Vectorize an image using Inkscape

And now, for something completely different.

For a coming event we want to use logos from different bars and cafes around the block. The idea is to do a little of propaganda: banners, t-shirts, mugs all the way!

Some bars have their fancy logos already as a vector image. Other ones don’t even have a computer where the logo is stored.

In this post we’ll see how to create a vector file from a pixmap (jpg, png, whatever raster format that Inkscape can open). With a couple of examples, a graceful one and a crazy one.

There’s a lot of manuals online for this, an in-depth one with good examples can be found in Tavmjong Bah’s website.


Inkscape is an open-source vector graphics editor, and as the title implies, this is the tool that I’ll use to vectorise the logos.

The tracing tool for Inkscape is based the Potrace, it won’t hurt you to know that this is what we’ll be using.

Vectorising steps

The steps are common for any vectorization we might want to do.

  • Open the image in Inkscape
  • Open the Trace Bitmap Tool Path->Trace Bitmap
  • Play around the Trace Bitmap options
  • Run the tracing
  • Clean up the results (if necessary)

Note the “playing around” part. I’m not an expert on tracing, so I treat this tool as a black box with knobs and lights, twisting and changing until I get the best result.

Vectorising the Debian logo

As an easy example I’ll grab the classic Debian logo and pass it through Inkscape.

Vectorizing Debian Logo

Vectorizing Debian Logo

This example is even boring. Given that the input image has a enormous size and resolution the vectorization is a success:

Debian Logo Vectorized

Debian Logo Vectorized

In the screenshots it’s difficult to appreciate. But the left image is a PNG of the Debian logo, the right image, a set of points and curves:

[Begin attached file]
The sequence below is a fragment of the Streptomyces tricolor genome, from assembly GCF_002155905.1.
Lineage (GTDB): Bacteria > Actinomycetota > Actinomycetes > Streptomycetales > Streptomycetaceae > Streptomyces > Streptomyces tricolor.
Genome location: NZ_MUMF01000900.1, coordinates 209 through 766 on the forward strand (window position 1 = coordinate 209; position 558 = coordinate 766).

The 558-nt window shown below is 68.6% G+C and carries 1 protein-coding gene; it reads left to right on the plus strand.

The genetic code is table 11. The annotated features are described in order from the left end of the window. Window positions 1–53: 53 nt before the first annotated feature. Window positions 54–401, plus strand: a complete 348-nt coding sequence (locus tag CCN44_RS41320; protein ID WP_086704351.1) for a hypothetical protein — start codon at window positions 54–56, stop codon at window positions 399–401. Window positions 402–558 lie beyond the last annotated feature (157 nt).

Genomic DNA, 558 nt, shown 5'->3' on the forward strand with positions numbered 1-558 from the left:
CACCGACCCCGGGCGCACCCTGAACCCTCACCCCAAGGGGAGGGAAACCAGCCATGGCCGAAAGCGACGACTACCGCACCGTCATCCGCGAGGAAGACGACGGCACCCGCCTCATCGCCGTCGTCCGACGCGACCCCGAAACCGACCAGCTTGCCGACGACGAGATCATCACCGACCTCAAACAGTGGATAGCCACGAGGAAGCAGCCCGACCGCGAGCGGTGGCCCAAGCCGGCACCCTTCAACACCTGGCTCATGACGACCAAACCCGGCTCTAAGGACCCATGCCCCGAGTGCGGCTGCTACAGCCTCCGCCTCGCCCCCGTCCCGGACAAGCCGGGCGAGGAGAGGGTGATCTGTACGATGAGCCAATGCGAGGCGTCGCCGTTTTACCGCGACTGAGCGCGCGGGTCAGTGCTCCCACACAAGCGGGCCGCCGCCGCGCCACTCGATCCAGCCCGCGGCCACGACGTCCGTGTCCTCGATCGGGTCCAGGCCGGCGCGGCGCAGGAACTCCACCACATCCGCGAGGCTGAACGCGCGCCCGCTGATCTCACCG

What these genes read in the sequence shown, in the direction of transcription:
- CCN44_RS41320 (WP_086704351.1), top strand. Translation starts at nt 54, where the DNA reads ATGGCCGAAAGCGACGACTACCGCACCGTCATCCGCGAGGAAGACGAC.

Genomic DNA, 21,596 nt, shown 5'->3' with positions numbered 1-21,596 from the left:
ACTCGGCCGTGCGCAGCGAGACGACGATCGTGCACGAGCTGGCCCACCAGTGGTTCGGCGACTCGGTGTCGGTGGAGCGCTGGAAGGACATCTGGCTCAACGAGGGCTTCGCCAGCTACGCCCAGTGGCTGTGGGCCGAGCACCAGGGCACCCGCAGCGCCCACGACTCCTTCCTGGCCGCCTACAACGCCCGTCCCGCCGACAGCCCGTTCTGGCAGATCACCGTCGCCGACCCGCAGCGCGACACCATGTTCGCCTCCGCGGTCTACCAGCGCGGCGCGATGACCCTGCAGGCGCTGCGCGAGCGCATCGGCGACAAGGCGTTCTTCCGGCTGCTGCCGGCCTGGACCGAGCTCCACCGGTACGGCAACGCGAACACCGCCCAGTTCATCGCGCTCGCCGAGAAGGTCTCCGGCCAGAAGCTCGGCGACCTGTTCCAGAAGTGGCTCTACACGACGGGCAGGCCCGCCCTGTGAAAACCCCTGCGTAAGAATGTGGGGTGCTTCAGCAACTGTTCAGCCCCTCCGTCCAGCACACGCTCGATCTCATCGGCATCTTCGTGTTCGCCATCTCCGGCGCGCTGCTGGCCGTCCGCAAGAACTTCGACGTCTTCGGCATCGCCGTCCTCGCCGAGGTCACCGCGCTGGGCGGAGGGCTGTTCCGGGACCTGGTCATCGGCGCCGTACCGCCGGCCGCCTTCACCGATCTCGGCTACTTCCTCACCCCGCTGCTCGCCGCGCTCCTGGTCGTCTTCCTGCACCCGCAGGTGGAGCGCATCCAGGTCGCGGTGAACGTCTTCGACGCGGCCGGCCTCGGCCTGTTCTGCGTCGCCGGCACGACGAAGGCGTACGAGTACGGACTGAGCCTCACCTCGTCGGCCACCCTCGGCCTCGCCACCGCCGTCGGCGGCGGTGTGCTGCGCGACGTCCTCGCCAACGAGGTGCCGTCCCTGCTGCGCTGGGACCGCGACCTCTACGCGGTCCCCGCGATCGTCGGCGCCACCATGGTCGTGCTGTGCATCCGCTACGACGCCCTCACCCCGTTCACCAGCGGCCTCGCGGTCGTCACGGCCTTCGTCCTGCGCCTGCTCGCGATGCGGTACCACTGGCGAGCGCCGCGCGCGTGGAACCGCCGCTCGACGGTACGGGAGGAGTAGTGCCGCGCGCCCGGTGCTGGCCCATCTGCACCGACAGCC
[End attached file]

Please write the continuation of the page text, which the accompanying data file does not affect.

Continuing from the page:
Debian Logo. It is indeed a vector

Debian Logo. It is indeed a vector

Vectorising a logo from a stamp

A stamp on a paper

A stamp on a paper

The stamp may prove more troublesome. Being a stamp, It is full of jitter, places with no ink, and to add injury, I just took a photo of it. You can judge for yourself, but it seems to be some kind of jar with pickled stuff in it.

The first step I perform is to trace using a full color tracing. This creates a layer for each color (or similar), resulting in a good amount of layers.

From the set layers I can just remove the background layers (white, whiteish) ending with a simpler version of the logo.

Once I have a set of layers that resemble the logo, I paint them all the same color (black in this case) to easily discern the shape that its taking.

To avoid working with so many layers, we’ll join the result into a single united layer. To do so, select all the layers and run the Path->Union process.

Now we finally have something half useful. But until here everything was automatic. Now it comes to the painful realization that the logo is not clean at all, and it needs tweaking. This tweaking is performed manually with some time of work. For this case I just used different polygons created with the Beizer curves tool, and joined (Path->Union) or subtracted (Path->Difference) from my shape until I was happy with the result.

I have to say, this was possible thanks to the logo being simple. Other logos would be more difficult to vectorize if you don’t have a decent source image.

Vectorizing a logo, steps.

Vectorizing a logo, steps.


Inkscape tracing tool is very capable, easy to pick up and use. But there’s a limit on what an algorithm can do, try to obtain high resolution raster images and the tracing will get better. From bad images, you can’t avoid working 😀


Potrace Go
Tavmjong Bah’s Inkscape Manual Go


1 Comment

Filed under DIY, tools

One response to “Vectorize an image using Inkscape

  1. Pingback: The dropped posts, and 2017 closing | Castells

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